Connie Lawson, the circulation manager and a librarian there for over 20 years, recounted detail for detail a more recent visit in 1998 by Bill and Melinda Gates, who came by to see how one of their first computer donations from the Gates Library Foundation was doing. Connie said that she and her colleagues, intent on making a good impression, had spent days cleaning the library “down to the baseboards.” They were all so nervous, she told us, stressing that Bill Gates was the richest man in the world then, and it’s not every day you get to meet the richest man in the world.
Famous visiting dignitaries could take a lesson from the Gateses, who impressed Demopolis with moments that people would remember and retell for decades. Connie said that the Gateses were as nice as could be; she didn’t wear a touch of make-up; he held his tie in place against the wind with a piece of tape. “The world’s richest man had no tie clip,” she marveled. And his hand was “as soft as a baby’s bottom” when you shook it. The Gateses traveled by bookmobile that day, heading off from Demopolis over to Selma and then on to Montgomery to catch a plane.
The top floor of the Demopolis Public Library was the piece de resistance – the children’s floor. The space was as bright and comfy and engaging as any library’s children’s room I’ve seen in any town around America. It served many purposes from the toddlers’ story time to the opportunities for the town’s sizable home-schooled population.
We walked around the town’s Kingfisher Bay Marina, which is a popular stopover for the snowbirds on their southern migration from the north down to the Gulf. Loopers, as we heard the boaters called in Demopolis, follow a 6000 mile systemof natural and also manmade paths that include the Great Lakes, the Intracoastal Waterways, and in Demopolis, the Tennessee-Tombigbee Waterway. (Tombigbee is probably a Choctaw word that means “box maker,” according to a local historian from another of our most favorite nearby towns, Columbus Mississippi.)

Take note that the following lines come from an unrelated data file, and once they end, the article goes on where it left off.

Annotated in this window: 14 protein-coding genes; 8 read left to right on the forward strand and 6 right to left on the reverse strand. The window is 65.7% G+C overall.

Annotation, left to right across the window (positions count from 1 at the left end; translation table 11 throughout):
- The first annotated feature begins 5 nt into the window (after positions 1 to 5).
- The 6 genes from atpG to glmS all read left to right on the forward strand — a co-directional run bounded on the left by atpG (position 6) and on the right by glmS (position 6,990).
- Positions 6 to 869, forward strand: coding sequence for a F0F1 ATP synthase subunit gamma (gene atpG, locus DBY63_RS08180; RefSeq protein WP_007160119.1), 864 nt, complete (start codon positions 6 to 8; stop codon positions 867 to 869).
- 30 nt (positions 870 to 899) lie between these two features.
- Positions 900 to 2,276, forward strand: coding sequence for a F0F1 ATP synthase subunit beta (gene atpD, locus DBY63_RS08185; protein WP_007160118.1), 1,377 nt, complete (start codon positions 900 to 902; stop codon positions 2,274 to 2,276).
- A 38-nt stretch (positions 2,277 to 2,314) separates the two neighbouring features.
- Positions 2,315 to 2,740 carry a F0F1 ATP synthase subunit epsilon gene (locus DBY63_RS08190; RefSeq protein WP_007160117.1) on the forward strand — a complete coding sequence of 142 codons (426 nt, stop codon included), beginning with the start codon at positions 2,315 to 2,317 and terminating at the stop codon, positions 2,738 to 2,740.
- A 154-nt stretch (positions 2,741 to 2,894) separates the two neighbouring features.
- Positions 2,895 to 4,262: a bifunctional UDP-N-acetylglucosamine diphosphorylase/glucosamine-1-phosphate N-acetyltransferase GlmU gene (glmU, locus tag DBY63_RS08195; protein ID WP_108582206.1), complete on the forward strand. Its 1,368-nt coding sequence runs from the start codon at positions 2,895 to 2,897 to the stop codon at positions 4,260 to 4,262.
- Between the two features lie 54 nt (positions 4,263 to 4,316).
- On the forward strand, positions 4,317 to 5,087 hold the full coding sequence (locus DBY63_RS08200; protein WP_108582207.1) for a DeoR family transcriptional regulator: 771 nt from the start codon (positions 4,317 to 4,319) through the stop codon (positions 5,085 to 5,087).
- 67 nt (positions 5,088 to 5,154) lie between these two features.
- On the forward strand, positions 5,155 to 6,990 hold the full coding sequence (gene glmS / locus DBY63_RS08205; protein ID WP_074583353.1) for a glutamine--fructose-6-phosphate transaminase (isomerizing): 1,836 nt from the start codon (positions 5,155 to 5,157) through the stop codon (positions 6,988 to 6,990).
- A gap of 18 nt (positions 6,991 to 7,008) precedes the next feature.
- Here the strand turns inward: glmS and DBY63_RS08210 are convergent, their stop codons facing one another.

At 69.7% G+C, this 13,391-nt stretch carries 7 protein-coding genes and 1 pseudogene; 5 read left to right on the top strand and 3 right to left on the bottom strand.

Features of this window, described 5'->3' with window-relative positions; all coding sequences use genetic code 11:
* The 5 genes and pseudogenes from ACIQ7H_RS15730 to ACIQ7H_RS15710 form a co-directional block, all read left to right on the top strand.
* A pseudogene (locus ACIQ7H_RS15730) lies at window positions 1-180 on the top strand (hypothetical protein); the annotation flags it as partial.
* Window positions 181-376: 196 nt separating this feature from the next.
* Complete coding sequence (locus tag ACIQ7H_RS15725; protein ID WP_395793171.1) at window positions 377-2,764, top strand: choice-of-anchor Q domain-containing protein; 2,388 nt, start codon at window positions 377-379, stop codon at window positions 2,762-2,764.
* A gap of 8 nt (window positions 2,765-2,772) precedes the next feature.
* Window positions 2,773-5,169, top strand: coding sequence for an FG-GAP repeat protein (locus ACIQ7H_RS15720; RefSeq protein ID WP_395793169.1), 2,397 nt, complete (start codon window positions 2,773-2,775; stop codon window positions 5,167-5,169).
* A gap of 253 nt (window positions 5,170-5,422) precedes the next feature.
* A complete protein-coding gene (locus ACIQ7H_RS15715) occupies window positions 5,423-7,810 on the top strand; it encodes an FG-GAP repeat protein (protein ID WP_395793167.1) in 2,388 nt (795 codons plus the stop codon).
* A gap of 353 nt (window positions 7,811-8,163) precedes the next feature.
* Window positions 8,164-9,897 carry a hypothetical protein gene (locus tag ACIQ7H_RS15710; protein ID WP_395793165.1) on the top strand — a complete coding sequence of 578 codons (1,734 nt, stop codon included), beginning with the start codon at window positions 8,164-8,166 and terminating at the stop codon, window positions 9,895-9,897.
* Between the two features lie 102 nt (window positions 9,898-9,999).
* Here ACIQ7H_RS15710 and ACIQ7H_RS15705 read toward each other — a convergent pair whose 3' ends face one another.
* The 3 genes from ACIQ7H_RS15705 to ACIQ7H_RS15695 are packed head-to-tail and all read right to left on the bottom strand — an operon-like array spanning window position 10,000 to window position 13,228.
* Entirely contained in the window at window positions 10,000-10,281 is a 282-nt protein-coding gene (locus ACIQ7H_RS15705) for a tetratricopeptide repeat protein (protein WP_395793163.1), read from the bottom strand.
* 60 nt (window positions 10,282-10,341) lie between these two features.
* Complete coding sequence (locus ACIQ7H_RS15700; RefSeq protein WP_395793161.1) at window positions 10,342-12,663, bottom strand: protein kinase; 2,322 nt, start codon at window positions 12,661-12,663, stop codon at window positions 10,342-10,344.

One hardy woman we met on the dock, who lived on their houseboat year round, said that last week, it had been so cold that her husband had to chop up the ice that formed on the docks. Other boats gamely decorated in tropical Christmas lights, and others boasted questionable-sounding home ports of Lancaster, Pennsylvania, and Occoquan, Virginia, both of which are landlocked, as far as I know.
The loud marina dredging was running about eight hours a day now, making sure the riverbed didn’t silt up and prevent the big boats from docking there along their Loop passage. The dredging process spewed out and sifted the sludge into fine sand, an ingredient for the cement, and gravel, which was sold elsewhere.
Before we left the next morning, Mike Grayson toured us around the location of the recently announced Two Rivers Lumber Company, at the site of a former barge-manufacturing plant. The site was located between the river, where they had floated the new barges away, and the airport. Parades of big rigs were lining up to dump their loads of timber to the paper mill, at the far end of the runway. Between the paper mill, which handled the smaller circumference timber and the new saw mill, which would take the bigger timber, they had Alabama’s forest clearing covered.
Mike Grayson, with the spirit of town visionaries we had seen across the country, pointed to the forests as we were crossing the highway at the end of the airport road. “This may sound crazy, but when I look across the road here at that forest, what I see is more industry.” We recognized that these were the words of the dreamers and visionaries who are building and rebuilding American towns.